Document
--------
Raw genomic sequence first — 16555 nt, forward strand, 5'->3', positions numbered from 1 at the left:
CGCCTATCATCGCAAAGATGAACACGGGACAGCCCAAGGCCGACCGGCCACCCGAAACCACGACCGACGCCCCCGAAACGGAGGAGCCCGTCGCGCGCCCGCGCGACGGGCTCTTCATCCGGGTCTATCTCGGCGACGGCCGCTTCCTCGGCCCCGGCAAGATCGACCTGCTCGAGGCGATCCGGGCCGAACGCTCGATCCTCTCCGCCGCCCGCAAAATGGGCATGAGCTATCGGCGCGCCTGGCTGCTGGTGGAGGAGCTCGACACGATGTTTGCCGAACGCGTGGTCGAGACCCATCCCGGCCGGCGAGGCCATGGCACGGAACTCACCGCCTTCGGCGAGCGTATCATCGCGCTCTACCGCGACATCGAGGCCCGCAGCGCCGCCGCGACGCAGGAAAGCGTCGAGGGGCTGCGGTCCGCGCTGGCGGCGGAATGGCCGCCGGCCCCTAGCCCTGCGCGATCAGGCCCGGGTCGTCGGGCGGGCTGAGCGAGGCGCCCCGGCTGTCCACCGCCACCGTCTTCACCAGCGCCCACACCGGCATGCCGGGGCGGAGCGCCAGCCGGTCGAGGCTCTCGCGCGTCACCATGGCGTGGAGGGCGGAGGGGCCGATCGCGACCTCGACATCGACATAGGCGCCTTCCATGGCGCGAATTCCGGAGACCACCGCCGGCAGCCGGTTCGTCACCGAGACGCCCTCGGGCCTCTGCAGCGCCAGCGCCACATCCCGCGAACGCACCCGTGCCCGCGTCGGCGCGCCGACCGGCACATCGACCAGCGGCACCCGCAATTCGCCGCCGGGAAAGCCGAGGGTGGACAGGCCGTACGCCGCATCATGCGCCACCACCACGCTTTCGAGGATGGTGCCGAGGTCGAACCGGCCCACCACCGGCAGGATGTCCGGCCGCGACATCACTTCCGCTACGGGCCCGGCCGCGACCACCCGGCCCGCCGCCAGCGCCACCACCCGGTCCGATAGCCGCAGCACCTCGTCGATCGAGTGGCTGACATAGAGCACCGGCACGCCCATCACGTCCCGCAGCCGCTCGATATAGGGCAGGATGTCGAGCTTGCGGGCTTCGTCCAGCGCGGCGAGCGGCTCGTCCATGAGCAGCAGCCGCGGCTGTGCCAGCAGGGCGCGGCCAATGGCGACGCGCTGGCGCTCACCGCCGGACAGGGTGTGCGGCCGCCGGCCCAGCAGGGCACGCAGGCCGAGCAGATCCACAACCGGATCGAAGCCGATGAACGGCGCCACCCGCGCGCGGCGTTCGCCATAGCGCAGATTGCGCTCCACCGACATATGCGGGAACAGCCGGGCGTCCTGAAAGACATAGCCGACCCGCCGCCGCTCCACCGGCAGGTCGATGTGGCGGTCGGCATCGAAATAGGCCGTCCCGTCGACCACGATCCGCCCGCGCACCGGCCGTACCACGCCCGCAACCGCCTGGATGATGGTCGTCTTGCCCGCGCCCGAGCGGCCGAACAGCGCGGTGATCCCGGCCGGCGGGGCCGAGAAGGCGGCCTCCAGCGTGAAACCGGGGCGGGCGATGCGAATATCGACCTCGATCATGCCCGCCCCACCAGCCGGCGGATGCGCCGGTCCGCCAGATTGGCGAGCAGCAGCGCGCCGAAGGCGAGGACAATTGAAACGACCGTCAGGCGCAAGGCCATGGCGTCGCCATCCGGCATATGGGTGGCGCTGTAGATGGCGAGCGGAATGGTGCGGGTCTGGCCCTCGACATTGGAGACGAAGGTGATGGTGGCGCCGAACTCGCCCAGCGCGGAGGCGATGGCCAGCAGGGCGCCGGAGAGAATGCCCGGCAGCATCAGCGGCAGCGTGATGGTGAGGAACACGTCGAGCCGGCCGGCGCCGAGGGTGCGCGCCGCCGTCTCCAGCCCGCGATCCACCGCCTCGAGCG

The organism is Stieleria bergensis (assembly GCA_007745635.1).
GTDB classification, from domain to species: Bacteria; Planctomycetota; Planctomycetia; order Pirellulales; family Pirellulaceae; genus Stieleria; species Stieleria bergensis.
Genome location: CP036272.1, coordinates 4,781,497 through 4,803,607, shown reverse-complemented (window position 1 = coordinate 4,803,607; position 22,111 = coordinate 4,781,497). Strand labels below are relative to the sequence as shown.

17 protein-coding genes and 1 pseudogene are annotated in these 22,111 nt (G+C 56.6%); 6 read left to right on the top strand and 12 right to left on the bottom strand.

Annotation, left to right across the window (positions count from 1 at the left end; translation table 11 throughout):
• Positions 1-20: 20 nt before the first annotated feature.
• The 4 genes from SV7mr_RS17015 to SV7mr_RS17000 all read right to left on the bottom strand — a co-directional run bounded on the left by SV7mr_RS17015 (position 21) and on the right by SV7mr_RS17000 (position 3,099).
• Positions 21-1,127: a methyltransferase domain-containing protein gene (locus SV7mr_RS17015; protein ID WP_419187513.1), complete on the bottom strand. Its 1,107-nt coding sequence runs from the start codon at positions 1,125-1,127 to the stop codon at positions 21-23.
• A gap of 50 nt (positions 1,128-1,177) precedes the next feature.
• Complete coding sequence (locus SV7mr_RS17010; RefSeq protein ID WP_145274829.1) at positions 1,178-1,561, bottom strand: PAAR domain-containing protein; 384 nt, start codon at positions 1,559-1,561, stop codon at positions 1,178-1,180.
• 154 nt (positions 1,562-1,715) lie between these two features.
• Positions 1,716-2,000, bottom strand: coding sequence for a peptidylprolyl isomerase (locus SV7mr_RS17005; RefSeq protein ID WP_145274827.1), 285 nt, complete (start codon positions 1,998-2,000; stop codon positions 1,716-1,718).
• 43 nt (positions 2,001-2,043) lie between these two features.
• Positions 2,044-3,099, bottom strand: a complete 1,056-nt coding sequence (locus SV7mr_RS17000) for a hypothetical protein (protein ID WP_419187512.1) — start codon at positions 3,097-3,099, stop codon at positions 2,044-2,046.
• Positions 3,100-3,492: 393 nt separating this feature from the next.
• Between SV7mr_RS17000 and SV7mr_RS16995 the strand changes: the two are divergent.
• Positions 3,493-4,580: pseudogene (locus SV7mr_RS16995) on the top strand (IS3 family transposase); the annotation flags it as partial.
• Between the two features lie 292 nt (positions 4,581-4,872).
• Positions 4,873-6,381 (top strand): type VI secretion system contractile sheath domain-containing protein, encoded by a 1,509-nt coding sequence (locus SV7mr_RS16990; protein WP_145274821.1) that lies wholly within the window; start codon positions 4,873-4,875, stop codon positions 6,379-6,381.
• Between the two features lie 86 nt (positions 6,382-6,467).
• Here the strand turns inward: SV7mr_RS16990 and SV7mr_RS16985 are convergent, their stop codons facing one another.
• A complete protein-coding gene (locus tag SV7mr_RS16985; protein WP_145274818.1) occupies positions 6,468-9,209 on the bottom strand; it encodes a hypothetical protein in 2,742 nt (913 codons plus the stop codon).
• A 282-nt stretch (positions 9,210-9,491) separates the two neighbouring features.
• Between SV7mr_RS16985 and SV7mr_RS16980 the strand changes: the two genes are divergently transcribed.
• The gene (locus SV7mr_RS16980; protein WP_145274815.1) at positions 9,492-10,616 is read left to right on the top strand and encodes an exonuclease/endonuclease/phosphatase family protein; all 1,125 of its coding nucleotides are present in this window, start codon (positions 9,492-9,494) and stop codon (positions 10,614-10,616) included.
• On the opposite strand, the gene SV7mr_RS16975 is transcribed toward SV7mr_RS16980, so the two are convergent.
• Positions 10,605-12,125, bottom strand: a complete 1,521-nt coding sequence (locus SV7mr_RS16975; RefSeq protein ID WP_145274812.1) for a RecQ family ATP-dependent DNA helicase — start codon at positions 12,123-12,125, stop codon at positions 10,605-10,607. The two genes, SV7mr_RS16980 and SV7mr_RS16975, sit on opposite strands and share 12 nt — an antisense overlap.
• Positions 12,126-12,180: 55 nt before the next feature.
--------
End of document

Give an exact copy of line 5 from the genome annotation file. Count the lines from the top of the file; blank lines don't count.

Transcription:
Genome location: CP036272.1, coordinates 4,781,497 through 4,803,607, shown reverse-complemented (window position 1 = coordinate 4,803,607; position 22,111 = coordinate 4,781,497). Strand labels below are relative to the sequence as shown.